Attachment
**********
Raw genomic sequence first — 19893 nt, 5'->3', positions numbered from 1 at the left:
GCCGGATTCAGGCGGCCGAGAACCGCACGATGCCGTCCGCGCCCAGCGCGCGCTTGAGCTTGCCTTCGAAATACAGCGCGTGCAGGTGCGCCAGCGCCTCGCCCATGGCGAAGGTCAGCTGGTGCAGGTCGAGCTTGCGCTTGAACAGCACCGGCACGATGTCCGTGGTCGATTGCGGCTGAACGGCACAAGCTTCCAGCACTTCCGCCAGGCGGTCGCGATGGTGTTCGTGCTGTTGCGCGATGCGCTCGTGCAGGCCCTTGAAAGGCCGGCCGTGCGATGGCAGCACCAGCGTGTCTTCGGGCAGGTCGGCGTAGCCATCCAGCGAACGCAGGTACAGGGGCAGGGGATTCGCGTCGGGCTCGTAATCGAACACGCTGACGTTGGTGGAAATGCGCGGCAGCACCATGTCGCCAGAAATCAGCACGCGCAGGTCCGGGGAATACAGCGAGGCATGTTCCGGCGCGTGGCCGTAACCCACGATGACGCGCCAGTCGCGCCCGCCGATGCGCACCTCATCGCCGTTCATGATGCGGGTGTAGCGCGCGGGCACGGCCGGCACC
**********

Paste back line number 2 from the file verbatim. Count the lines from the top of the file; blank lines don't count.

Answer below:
GCCGGATTCAGGCGGCCGAGAACCGCACGATGCCGTCCGCGCCCAGCGCGCGCTTGAGCTTGCCTTCGAAATACAGCGCGTGCAGGTGCGCCAGCGCCTCGCCCATGGCGAAGGTCAGCTGGTGCAGGTCGAGCTTGCGCTTGAACAGCACCGGCACGATGTCCGTGGTCGATTGCGGCTGAACGGCACAAGCTTCCAGCACTTCCGCCAGGCGGTCGCGATGGTGTTCGTGCTGTTGCGCGATGCGCTCGTGCAGGCCCTTGAAAGGCCGGCCGTGCGATGGCAGCACCAGCGTGTCTTCGGGCAGGTCGGCGTAGCCATCCAGCGAACGCAGGTACAGGGGCAGGGGATTCGCGTCGGGCTCGTAATCGAACACGCTGACGTTGGTGGAAATGCGCGGCAGCACCATGTCGCCAGAAATCAGCACGCGCAGGTCCGGGGAATACAGCGAGGCATGTTCCGGCGCGTGGCCGTAACCCACGATGACGCGCCAGTCGCGCCCGCCGATGCGCACCTCATCGCCGTTCATGATGCGGGTGTAGCGCGCGGGCACGGCCGGCACC